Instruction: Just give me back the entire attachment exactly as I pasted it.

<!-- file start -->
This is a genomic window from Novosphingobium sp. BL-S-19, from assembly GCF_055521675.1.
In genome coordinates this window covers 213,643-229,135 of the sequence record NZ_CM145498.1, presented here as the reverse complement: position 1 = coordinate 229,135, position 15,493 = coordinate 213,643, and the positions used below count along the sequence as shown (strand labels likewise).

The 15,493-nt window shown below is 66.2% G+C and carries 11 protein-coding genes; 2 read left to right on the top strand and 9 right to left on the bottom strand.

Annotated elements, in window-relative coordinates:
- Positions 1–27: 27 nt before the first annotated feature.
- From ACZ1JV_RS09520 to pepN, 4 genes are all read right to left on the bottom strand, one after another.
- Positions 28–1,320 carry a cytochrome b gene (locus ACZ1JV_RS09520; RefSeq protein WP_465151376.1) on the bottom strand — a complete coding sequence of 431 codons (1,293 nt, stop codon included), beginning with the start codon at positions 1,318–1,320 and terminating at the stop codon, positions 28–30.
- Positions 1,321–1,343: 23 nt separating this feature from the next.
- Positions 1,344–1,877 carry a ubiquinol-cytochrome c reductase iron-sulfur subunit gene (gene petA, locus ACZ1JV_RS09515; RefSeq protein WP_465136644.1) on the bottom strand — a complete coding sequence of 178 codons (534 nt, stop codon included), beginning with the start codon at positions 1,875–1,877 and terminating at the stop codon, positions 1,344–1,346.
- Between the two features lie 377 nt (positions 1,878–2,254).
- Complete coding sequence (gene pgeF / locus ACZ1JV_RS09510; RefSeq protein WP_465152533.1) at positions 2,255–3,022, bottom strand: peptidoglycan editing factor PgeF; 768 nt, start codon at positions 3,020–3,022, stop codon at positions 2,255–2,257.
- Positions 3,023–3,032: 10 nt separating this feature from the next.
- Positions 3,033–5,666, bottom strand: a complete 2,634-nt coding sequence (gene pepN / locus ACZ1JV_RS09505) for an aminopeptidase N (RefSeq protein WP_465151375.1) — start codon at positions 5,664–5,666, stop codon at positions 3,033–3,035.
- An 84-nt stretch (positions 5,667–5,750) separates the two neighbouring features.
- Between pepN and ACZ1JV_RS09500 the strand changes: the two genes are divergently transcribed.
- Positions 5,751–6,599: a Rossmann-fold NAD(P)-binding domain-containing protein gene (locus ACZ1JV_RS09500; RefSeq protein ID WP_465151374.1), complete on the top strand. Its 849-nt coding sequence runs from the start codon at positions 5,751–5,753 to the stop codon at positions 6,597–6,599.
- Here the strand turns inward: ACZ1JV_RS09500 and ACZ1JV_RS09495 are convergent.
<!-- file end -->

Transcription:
This is a genomic window from Novosphingobium sp. BL-S-19, from assembly GCF_055521675.1.
In genome coordinates this window covers 213,643-229,135 of the sequence record NZ_CM145498.1, presented here as the reverse complement: position 1 = coordinate 229,135, position 15,493 = coordinate 213,643, and the positions used below count along the sequence as shown (strand labels likewise).

The 15,493-nt window shown below is 66.2% G+C and carries 11 protein-coding genes; 2 read left to right on the top strand and 9 right to left on the bottom strand.

Annotated elements, in window-relative coordinates:
- Positions 1–27: 27 nt before the first annotated feature.
- From ACZ1JV_RS09520 to pepN, 4 genes are all read right to left on the bottom strand, one after another.
- Positions 28–1,320 carry a cytochrome b gene (locus ACZ1JV_RS09520; RefSeq protein WP_465151376.1) on the bottom strand — a complete coding sequence of 431 codons (1,293 nt, stop codon included), beginning with the start codon at positions 1,318–1,320 and terminating at the stop codon, positions 28–30.
- Positions 1,321–1,343: 23 nt separating this feature from the next.
- Positions 1,344–1,877 carry a ubiquinol-cytochrome c reductase iron-sulfur subunit gene (gene petA, locus ACZ1JV_RS09515; RefSeq protein WP_465136644.1) on the bottom strand — a complete coding sequence of 178 codons (534 nt, stop codon included), beginning with the start codon at positions 1,875–1,877 and terminating at the stop codon, positions 1,344–1,346.
- Between the two features lie 377 nt (positions 1,878–2,254).
- Complete coding sequence (gene pgeF / locus ACZ1JV_RS09510; RefSeq protein WP_465152533.1) at positions 2,255–3,022, bottom strand: peptidoglycan editing factor PgeF; 768 nt, start codon at positions 3,020–3,022, stop codon at positions 2,255–2,257.
- Positions 3,023–3,032: 10 nt separating this feature from the next.
- Positions 3,033–5,666, bottom strand: a complete 2,634-nt coding sequence (gene pepN / locus ACZ1JV_RS09505) for an aminopeptidase N (RefSeq protein WP_465151375.1) — start codon at positions 5,664–5,666, stop codon at positions 3,033–3,035.
- An 84-nt stretch (positions 5,667–5,750) separates the two neighbouring features.
- Between pepN and ACZ1JV_RS09500 the strand changes: the two genes are divergently transcribed.
- Positions 5,751–6,599: a Rossmann-fold NAD(P)-binding domain-containing protein gene (locus ACZ1JV_RS09500; RefSeq protein ID WP_465151374.1), complete on the top strand. Its 849-nt coding sequence runs from the start codon at positions 5,751–5,753 to the stop codon at positions 6,597–6,599.
- Here the strand turns inward: ACZ1JV_RS09500 and ACZ1JV_RS09495 are convergent.